There were 1179 papers identified through the search of databases with an additional 70 papers identified from other sources; after checking the abstract of the articles, 285 papers (21% of the original search) were obtained for full assessment. The reasons for exclusion are summarised in Fig. 1. There was heterogeneity across the studies in terms of population assessed, study locations, identification of pertussis cases and study designs, which precluded meaningful statistical pooling/meta-analysis of the available data (Table 1). The available data are synthesized into a narrative summary focusing on general trends within selected groupings.
Overall, 34 papers met the inclusion criteria. These papers are summarised in three sections: those that reported associations between pertussis and subsequent chronic health conditions/illnesses, those which reported associations between underlying chronic conditions/illnesses and subsequent risk of pertussis, and those that reported on the effect of pertussis on the complications or severity of underlying chronic health conditions/illnesses. One of the methods used for the diagnosis of pertussis is to measure immunoglobulin M (IgM), immunoglobulin A (IgA) and immunoglobulin G (IgG) antibodies against B. pertussis by enzyme-linked immunosorbent assays (ELISA) , which are faster and more accurate than traditional bacterial agglutination tests  and immunofluorescence tests . Although both culture and serology tests should be conducted for optimal diagnosis [32, 33], these have largely been superseded by polymerase chain reaction (PCR) assay [34, 35]. Nonetheless, culture and PCR lack sensitivity among those tested late after presenting with symptoms [36,37,38,39]. There is also wide variation in laboratory diagnosis of pertussis both within countries and between countries [40,41,42]. Since there is a lack of standardised testing for the disease we have included studies with both laboratory-confirmed and suspected/clinically diagnosed pertussis. A brief summary of the key results from each of the relevant studies is provided below, categorised where possible by comorbid condition and we have also distinguished between studies where pertussis was confirmed by laboratory testing or suspected/clinically diagnosed (e.g. diagnosed by a healthcare professional, and those studies which relied on patient self-recall of infection).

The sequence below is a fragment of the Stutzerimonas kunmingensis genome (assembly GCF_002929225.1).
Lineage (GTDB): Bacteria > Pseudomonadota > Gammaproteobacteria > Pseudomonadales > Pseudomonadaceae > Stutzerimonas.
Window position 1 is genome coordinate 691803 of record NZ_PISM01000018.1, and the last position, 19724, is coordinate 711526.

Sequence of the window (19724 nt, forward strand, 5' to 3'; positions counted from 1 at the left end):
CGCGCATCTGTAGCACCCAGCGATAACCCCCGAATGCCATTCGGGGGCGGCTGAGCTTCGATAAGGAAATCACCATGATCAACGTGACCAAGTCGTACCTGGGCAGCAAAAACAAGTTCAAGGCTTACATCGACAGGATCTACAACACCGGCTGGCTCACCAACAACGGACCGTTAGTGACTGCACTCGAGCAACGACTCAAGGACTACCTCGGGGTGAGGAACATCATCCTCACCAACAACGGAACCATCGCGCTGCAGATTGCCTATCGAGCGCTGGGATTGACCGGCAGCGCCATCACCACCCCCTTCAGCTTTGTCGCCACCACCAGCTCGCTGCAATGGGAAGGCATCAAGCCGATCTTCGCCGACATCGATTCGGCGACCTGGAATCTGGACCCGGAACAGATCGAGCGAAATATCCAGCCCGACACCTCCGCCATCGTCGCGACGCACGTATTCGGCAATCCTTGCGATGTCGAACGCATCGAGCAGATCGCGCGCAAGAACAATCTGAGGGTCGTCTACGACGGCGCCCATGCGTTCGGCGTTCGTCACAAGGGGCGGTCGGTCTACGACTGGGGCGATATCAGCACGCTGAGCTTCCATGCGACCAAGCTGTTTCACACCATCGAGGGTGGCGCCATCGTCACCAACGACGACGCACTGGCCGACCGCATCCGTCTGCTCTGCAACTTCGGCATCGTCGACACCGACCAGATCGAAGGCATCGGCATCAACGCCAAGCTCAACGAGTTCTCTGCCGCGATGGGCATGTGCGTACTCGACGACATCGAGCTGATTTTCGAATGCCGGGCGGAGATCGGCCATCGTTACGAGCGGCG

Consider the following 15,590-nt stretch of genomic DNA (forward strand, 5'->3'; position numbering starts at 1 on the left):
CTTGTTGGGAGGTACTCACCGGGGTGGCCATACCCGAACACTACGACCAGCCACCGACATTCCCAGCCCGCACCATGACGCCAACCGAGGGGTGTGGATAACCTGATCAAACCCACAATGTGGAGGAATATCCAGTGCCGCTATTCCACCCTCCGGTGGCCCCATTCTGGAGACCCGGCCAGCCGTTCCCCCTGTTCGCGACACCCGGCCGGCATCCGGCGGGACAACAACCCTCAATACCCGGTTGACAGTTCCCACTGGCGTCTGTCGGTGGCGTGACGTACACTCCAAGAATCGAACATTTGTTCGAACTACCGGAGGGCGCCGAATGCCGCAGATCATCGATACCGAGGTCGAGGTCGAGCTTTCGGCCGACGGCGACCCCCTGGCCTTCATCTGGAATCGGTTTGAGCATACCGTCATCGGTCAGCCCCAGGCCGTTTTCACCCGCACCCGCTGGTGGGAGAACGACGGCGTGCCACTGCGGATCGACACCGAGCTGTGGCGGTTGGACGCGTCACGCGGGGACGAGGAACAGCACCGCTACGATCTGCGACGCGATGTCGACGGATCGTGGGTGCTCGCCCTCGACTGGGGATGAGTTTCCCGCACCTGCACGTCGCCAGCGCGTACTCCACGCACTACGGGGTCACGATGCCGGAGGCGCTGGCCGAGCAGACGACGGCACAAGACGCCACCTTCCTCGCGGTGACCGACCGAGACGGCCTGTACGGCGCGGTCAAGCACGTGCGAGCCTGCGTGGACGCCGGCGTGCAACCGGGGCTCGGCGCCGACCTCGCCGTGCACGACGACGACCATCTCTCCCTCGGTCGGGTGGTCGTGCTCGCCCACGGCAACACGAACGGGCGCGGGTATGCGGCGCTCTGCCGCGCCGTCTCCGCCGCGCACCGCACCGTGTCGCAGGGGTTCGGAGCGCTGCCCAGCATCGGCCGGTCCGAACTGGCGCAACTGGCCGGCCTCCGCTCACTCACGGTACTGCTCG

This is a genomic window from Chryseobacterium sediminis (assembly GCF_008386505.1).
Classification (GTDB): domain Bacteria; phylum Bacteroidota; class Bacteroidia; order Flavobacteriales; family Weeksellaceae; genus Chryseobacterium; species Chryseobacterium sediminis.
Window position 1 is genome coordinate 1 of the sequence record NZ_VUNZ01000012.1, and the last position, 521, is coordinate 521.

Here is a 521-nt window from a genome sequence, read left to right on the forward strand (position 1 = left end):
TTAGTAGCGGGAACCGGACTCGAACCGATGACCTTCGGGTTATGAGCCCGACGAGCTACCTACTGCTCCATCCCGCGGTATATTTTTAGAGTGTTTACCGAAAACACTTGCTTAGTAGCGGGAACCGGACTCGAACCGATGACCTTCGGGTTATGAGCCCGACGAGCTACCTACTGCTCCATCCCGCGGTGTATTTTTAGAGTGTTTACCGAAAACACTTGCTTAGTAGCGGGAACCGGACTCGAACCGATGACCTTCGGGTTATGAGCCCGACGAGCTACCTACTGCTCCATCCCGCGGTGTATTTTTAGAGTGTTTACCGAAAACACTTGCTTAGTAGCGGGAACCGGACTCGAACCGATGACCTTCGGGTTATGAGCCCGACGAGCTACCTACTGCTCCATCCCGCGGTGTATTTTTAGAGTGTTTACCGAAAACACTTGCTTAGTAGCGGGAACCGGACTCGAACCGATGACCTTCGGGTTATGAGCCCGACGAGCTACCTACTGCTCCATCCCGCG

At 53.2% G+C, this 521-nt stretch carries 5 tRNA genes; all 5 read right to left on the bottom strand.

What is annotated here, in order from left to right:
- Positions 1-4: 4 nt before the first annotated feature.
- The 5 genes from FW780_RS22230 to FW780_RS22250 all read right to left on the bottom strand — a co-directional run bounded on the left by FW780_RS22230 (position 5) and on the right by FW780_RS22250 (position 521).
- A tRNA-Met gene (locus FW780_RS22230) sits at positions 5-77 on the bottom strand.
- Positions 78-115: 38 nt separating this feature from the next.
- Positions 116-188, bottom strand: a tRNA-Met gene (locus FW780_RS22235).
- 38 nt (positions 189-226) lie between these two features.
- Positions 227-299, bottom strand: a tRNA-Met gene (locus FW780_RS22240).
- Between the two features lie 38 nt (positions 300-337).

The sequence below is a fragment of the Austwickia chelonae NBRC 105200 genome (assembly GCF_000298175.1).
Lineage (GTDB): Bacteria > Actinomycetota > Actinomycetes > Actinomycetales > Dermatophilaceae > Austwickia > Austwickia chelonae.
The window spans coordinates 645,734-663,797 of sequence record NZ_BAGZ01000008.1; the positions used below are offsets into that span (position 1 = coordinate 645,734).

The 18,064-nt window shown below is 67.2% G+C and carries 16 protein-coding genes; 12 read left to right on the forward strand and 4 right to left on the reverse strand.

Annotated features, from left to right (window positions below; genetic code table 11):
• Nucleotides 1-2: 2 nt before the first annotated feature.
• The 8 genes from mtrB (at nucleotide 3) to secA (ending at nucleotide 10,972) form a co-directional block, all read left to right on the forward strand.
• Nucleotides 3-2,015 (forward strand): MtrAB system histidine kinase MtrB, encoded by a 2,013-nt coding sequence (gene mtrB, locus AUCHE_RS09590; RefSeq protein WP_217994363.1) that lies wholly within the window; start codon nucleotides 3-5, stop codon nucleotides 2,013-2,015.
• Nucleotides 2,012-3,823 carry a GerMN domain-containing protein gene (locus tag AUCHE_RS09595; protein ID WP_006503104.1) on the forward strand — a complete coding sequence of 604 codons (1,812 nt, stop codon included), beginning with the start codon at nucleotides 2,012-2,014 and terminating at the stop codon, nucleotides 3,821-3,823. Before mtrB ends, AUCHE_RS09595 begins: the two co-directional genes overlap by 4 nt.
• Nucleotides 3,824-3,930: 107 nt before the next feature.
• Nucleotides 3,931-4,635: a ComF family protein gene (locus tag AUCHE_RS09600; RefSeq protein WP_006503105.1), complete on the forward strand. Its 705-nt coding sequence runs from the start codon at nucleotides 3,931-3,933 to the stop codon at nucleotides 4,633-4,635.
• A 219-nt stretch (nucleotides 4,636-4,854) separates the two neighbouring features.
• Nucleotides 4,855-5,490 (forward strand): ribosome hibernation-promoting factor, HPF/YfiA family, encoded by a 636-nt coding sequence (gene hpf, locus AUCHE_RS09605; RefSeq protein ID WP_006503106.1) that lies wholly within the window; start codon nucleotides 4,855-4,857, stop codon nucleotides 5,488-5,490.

Associations Between Previous Pertussis and Subsequent Development of Chronic Health Conditions/Illnesses
There were four studies in infants and young children that suggested previous pertussis could lead to an increased risk of developing asthma or other respiratory conditions [43,44,45,46].
The only study relying on confirmed diagnosis of pertussis was conducted in the Netherlands. It reported that those born between 1 July 2005 and 1 February 2008 with a history of laboratory-confirmed pertussis in infancy (within the first 6 months) (n = 89) had a relative risk of 2.8 (95% confidence intervals [CI], 1.1–7.0) for “asthma symptoms” at toddler age (13–45 months) . The small sample size in this study might, in part, explain the wide confidence intervals associated with the estimate of effect.